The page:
This morning, thanks to the Pillsbury Cinnamon Roll team, I got to have a virtual breakfast with Sandra Lee. It was fun! I dialed into a number they gave me, put the phone on speaker, and listened to Sandra chat with the hosts about how she incorporated Pillsbury cinnamon rolls into her family’s Sunday morning routine.
Sandra talked about the cinnamon roll creations she’d already tried, but she seemed to be brainstorming as she spoke and made a few more suggestions on things you could do with the dough. One off the cuff remark was how the rolls might work as cookies – sliced thin, maybe double baked. She had to move on to another topic, but I got stuck on the cookie idea. As soon as the webinar was over, I went out and bought a small roll of the Pillsbury cinnamon rolls.
First, I tried making the cinnamon roll dough as biscotti. It worked perfectly on my first try. The biscotti were crispy on the outside and a little softer in the center than typical Italian biscotti, but they still tasted good and were kind fun to make.
1. Remove rolls from can and arrange them the same way they were in the can on a parchment lined cookie sheet. Squish them together a bit to form a log about 2 1/2 inches across. Because they’re designed to come apart, the seams will want to open. Just do your best to pinch them together.
2. Bake the log at 350 for 20 minutes. Remove from oven and transfer to a cutting board. Let the log cool for about 10 minutes. Due to the seams, the rolls will still be trying to extract themselves from their neighbor, but just ignore that because you will be cutting them anyway. Also, at this point what you have is a nice pull-apart bread so you may want to just stop here or come up with a new idea.
3. Reduce oven heat to 325 F. With a serrated knife, cut the log cross-wise into 10 cookies, making cuts through the center of the rolls and at the seams. You biscotti won’t be as elongated as other biscotti, but they will still be cute.
4. Lay the cut rolls back on the parchment and bake at 325 for 18 to 20 minutes, flipping halfway through. When you take them out of the oven, they should be slightly browned and crispy. If they’re not completely crispy, don’t worry. Just let them cool on a rack.
5. When biscotti are cool, soften the icing a bit if necessary — 5 to 10 seconds in the microwave will do it. Spoon up the icing, hold the spoon about 5 inches above the biscotti, and lightly fling it over the cookies on the rack (put something under the rack, of course). Let icing set. There you have it. 10 stubby but cute little biscotti.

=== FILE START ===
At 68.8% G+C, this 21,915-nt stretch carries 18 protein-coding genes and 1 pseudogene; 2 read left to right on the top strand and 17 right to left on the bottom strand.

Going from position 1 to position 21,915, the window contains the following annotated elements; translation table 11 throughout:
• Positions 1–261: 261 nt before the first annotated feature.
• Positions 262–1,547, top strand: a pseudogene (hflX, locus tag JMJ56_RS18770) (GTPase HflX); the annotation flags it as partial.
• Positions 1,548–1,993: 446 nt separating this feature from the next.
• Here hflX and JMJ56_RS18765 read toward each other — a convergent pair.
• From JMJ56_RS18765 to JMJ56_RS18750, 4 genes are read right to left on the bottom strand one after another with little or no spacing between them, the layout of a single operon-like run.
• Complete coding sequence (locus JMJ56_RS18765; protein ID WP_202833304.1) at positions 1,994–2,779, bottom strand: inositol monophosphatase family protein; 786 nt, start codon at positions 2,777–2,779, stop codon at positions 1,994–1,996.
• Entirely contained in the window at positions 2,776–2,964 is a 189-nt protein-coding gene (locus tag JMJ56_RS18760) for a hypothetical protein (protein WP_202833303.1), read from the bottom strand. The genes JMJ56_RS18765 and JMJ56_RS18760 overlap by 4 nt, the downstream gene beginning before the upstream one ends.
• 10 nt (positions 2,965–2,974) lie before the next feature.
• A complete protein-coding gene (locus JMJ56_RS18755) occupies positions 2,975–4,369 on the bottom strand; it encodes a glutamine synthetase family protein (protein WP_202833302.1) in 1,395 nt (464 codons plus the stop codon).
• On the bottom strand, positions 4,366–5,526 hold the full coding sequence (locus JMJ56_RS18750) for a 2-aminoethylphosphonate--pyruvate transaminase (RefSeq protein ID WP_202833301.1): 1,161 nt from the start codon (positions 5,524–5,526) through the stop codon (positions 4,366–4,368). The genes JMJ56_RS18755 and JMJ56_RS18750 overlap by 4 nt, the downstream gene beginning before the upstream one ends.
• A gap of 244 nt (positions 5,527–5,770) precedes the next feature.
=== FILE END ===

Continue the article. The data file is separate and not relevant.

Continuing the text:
The second experiment involved slicing the cold (imperative!) dough into 3 thin circles and baking. I wasn’t sure what the proper temp would be or if I’d have to twice bake, but 350 degrees F for 10 minutes did the trick. These cookies were quite a bit simpler than the biscotti and almost as cute. They’re not as sweet as normal cookies and the texture is a little different, so I need to come with a name that implies they are different…like something something “rounds” or something something “bites”. Directions below.
1. Make sure the dough is cold. If not, chill it. Set roll dough on its side and slice each roll into thin slices. You will noticed that the top slice has the most cinnamon bits on it. Move some of those over to the cut slices so that each slice has cinnamon bits.
2. Lay the sliced rolls on parchment lined cookie sheet and bake at 350 for 10 minutes.
3. Cool cookies on a rack.
4. When cookies are cool, soften the icing a bit in microwave (5 seconds or so). Spoon up the icing, hold the spoon about 5 inches above the cookies, and lightly fling it over to make beautiful patterns. You should get 10 cookies that look sort of like the ones above.
After both versions of the iced cookies had set for a while, the centers softened up a bit. The outsides were still crispy and they still tasted good, but they weren’t as crisp as a normal cookie. They were still tasty, though. I’d make them again for myself. I may try making them with the orange flavored rolls.